Trails Are For Following, Not Just Blazing

It seemed like a good idea at the time. We were tired, and ready to get back to camp after a day of hiking. The map indicated that a straight cut had been made through the forest for the sake of power lines, and it looked like the perfect shortcut to bring us to our tents and dinners. We left the trail. It wasn’t long before we regretted it. The forest had been cut at some point, yes, but it was doing a good job of coming back. As we picked our way through the brambles and saplings, we didn’t notice the hornet’s nest, but they noticed us. To make matters worse, we lost our bearings in the unexpected undergrowth and missed the place where we had intended to rejoin the trail, heading off in the wrong direction without even realising it. Eventually, we discovered our error and limped the long way back to camp with our scrapes and stings – and a new appreciation for trails.

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Stolen Moments

A few years ago, when the children were smaller, time together just as a couple was a rare treasure, even harder to find than it is now. There were always little voices and little people, with their sound effects and observations about dinosaurs and bodily functions, effectively preventing any completed adult conversation (unless it had to do with snacks). Stealing time away from the children was no easy task. That’s why we were so excited to finally get the chance to have a lunch date. Continue reading Stolen Moments

Peace, And A Padlock

Sir Winston Churchill once said that “If the human race wishes to have a prolonged and indefinite period of material prosperity, they have only got to behave in a peaceful and helpful way towards one another”. 

But he still bombed Germany. After they started it, of course. Turns out that “one another” bit was crucial: it’s hard to behave peacefully and helpfully towards someone who is trying to take your homeland by force. Peace is a great idea, though, and a wonderful experience for those of us privileged enough to live in it. Since my home is in Europe, I’m thankful that our wars of the past century have stayed in the history books instead of boiling over in more bloodshed. Yes, the nations of Europe still fight with one another, but the fighting is now done over champagne in Brussels instead of the trenches in Somme. Still, we all have armies.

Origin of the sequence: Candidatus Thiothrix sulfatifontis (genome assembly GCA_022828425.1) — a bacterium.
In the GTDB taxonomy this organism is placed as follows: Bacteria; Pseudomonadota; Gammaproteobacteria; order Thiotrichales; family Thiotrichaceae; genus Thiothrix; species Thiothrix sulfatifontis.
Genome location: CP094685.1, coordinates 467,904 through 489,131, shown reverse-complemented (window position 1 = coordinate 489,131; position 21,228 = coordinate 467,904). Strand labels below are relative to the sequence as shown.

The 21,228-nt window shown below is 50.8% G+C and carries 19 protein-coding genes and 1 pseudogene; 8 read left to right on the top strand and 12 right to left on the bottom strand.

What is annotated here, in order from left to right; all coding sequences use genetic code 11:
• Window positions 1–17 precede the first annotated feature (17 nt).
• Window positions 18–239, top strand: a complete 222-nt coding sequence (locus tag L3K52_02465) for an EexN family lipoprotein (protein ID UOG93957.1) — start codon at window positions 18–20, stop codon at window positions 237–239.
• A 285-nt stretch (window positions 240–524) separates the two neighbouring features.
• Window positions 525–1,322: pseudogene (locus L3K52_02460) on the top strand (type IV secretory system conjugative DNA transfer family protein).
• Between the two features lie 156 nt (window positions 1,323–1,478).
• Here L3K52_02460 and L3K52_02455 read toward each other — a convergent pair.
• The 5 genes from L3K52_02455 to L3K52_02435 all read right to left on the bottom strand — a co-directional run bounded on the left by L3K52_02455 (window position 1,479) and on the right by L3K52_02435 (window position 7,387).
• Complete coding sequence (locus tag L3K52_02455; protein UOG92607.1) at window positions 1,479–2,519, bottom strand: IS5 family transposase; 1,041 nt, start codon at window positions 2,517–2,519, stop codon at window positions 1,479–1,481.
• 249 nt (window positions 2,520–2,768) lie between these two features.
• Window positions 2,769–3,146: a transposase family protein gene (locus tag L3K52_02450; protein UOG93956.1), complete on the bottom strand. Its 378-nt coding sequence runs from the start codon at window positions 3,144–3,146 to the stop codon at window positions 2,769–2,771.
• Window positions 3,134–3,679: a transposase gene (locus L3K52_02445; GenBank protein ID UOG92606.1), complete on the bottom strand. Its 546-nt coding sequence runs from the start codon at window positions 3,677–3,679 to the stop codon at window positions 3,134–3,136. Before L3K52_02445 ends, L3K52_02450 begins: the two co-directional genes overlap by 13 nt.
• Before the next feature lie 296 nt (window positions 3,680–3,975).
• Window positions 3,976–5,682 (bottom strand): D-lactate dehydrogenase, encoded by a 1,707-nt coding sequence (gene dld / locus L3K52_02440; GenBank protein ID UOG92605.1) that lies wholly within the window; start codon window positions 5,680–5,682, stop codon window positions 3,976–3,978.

Just in case.

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“I Feel Like I Need To Whisper”

We turned a corner, and the view opened up. From the porch of the ruined manor house we could see the cultivated gardens around the lake, fading into forests sheltered by distant mountains. We had to stop and stare. My ten year old son summed it up:

“I feel like I need to whisper. I don’t know why.”

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The Small Choices Shape The Big Ones

They say life is full of choices, and they couldn’t be more right. Every moment we’re awake, we’re making a choice of some kind or another: a choice to do what we’re doing instead of something else, to do it joyfully or bitterly, to notice the people around us or use them, to say something or not, to say it one way or another, to wait in silence or fill the time with social media, what to eat, what to wear, how fast to walk, how fast to drive, and so on and on and on. But in the midst of all this half-conscious choosing, a few choices stand out. We know them well. They are The Big Ones:

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Jeffery Epstein And The Failure Of Justice

Jeffery Epstein is dead. By suicide they say, although the details seem odd and the list of powerful people who could have been damaged by his trial is long. Either way, he’s gone. And the only reason anyone seems sorry about that fact is that it means his horrible crimes won’t come to trial, his many victims won’t get their public vindication, and his powerful accomplices will remain free. Epstein set up a large network for trafficking underage girls, and the long list of his crimes is dark and disturbing. I suppose there is some satisfaction for his victims in knowing that he was finally caught and is now dead, but those facts do nothing to pay them back for what was done to them, or restore the years and innocence that was stolen. The life of Epstein is a classic example of wealth and influence subverting justice. He should have been stopped in 2005 when charges first came to light. He should have been stopped in 2007 when the FBI prepared a 53-page indictment against him, yet somehow he got a deal and 18 months in prison, of which he only served 13. After that he lived in freedom, continuing all the same crimes, until just recently. And the many powerful men who participated with him remain free still.

In other words, justice failed.

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